LANSING — Michigan has $30 million in funding to hire more local police officers across the states, Governor Whitmer announced this week.
The funding will aid local law enforcement agencies in hiring more officers by providing funding to help cover basic law enforcement training academy costs and recruit salaries for individuals employed by a law enforcement agency and enrolled in an academy session.
The funding is made available through the Public Safety Academy Assistance Program, a grant scholarship established to help address the need for additional police officers by reducing or eliminating the cost associated with basic police training for hiring agencies, the Governor’s Office said in a press release.
Under the program, law enforcement agencies are eligible for up to $4,000 per recruit for salaries and benefits, and up to $20,000 for academy tuition and other training costs that are traditionally paid for by the employing agency. Applications are now open for agencies that intend to enroll recruits in an academy session beginning on or after January 1.
“As a former prosecutor, public safety is a top priority and I will work with anyone to ensure state and local law enforcement agencies have the resources, personnel and training they need to keep our communities safe,” Whitmer said. “After listening to law enforcement across the state, we are delivering $30 million in funding to help them hire additional officers. This funding is a critical component of our plan to boost investment in public safety across the state. Every Michigander deserves to feel safe while going to the grocery store, dropping their kids off to school or taking a walk around the block.”
The Public Safety Academy Assistance Program program includes:
- $30 million in total program funding.
- Agencies may receive up to 25 scholarships over the course of the program.
- The grant program will last until September 30, 2026, or until the appropriated funds are expended.
- The grant does not apply to recruits who are not already hired by an agency prior to academy enrollment
Funding for the program comes from the 2023 bipartisan budget, which Whitmer signed in July. The budget also includes investments meant to “improve relationships between communities and law enforcement and graduates more state troopers to protect families and communities.”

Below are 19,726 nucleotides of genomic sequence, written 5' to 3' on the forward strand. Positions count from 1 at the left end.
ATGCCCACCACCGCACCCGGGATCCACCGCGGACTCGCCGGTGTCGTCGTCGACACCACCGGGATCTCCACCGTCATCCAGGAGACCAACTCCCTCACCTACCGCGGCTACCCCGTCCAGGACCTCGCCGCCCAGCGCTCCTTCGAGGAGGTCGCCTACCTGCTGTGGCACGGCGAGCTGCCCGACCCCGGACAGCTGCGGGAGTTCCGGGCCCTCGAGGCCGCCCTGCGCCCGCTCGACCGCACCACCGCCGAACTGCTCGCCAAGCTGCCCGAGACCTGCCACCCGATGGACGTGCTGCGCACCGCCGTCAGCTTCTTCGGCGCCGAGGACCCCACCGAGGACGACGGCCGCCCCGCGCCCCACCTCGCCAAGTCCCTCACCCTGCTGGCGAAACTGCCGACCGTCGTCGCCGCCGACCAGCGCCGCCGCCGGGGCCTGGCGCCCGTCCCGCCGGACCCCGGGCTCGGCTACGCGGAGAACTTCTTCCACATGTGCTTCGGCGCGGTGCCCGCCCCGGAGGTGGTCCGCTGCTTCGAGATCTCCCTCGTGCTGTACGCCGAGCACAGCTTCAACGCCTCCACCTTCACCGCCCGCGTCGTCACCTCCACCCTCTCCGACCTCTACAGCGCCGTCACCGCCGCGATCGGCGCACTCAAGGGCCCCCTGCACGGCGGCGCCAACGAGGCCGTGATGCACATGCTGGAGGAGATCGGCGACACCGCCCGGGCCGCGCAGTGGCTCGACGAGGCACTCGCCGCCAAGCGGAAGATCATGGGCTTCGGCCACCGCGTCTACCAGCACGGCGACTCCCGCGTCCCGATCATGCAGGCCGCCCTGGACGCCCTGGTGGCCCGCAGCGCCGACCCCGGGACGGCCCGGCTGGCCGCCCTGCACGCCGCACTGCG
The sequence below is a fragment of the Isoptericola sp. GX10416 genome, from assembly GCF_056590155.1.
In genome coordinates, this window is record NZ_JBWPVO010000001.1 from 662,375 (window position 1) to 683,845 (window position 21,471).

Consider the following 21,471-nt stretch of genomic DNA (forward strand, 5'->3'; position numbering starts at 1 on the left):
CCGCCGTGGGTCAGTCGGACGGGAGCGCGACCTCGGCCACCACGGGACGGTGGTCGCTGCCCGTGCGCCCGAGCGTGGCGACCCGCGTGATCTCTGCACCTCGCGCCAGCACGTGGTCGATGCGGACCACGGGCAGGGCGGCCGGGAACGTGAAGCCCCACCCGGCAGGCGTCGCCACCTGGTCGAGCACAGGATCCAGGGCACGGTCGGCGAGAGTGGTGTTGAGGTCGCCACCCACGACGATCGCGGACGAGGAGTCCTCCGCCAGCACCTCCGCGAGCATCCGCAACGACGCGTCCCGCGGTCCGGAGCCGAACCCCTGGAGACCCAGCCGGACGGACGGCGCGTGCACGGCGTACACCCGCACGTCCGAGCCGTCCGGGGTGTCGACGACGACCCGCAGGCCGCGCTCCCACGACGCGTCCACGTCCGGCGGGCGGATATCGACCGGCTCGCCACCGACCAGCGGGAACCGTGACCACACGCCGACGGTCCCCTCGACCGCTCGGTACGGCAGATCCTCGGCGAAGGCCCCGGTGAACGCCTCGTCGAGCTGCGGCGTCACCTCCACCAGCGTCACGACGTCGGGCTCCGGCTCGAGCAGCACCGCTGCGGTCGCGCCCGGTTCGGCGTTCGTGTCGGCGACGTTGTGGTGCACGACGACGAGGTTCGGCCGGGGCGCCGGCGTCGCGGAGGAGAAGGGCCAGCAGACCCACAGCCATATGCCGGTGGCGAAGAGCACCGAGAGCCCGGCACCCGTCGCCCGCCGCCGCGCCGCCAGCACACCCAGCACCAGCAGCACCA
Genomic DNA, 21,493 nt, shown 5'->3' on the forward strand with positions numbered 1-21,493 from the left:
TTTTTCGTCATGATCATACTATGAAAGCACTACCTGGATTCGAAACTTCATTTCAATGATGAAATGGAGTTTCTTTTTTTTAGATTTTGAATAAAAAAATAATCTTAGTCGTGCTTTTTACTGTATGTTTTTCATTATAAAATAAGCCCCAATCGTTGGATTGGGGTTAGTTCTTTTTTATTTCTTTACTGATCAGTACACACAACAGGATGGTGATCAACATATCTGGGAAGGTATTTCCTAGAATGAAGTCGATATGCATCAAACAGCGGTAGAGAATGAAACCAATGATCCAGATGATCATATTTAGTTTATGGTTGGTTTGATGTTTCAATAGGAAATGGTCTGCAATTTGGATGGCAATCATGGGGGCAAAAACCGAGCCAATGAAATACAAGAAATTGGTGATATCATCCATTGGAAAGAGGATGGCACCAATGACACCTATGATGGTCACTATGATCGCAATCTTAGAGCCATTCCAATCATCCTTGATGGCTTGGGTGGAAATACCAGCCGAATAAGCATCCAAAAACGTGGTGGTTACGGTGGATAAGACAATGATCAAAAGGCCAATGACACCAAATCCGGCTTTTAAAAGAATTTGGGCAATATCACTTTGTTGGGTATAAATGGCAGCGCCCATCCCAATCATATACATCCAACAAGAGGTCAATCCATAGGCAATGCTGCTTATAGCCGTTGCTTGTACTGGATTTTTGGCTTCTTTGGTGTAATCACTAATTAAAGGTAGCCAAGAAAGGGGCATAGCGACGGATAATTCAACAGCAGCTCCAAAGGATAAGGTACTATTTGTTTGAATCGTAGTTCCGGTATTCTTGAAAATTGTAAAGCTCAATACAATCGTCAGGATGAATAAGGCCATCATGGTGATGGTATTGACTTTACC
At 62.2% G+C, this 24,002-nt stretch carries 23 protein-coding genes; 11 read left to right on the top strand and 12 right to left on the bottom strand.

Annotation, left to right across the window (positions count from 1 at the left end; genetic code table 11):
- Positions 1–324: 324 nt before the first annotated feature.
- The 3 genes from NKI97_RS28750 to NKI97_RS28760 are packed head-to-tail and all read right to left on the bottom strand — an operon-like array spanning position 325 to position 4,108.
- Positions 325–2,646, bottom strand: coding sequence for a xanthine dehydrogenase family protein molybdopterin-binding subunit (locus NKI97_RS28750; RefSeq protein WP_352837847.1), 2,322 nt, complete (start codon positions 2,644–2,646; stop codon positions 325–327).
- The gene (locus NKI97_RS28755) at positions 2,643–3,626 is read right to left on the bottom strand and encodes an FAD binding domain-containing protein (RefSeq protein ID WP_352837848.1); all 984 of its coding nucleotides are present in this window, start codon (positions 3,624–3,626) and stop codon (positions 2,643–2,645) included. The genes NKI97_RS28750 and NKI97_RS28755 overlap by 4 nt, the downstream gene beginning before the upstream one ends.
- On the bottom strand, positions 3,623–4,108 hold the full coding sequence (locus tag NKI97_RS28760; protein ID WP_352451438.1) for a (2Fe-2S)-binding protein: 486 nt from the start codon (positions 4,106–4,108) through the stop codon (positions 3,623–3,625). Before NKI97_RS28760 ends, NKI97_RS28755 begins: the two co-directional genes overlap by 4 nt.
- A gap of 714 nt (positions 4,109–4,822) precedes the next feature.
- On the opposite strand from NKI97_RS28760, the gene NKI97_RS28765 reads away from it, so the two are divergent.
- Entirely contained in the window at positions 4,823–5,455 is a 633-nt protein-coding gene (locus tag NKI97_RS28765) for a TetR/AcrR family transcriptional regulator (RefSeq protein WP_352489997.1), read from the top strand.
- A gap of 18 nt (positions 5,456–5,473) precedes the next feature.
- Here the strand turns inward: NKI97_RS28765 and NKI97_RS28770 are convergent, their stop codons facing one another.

“This grant program will help local law enforcement agencies screen, hire and enroll individuals to a basic law enforcement training academy increasing the number of police officers in our state,” said Timothy Bourgeois, executive director of the Michigan Commission on Law Enforcement Standards (MCOLES). “The availability of these scholarships may allow agencies to recruit and hire police officers who may otherwise not have had the means to pay to attend a law enforcement academy.”
Combined, Whitmer’s administration boasts $155 million in investment for communities to help them hire more cops, firefighters, EMTs and first responders. This builds on the $1.4 billion they have received over the last three years. Other public safety initiatives include money for gun violence prevention research, training, recruitment and development for state troopers, EMTs, increasing patrols in high-crime areas and bolstering the jail diversion fund, which help individuals with mental illness receive appropriate treatment services.
Whitmer’s office also highlights the signed the bipartisan “Clean Slate” legislation to help hundreds of thousands of Michiganders emerge from the criminal justice system with enhanced opportunities for jobs and housing.
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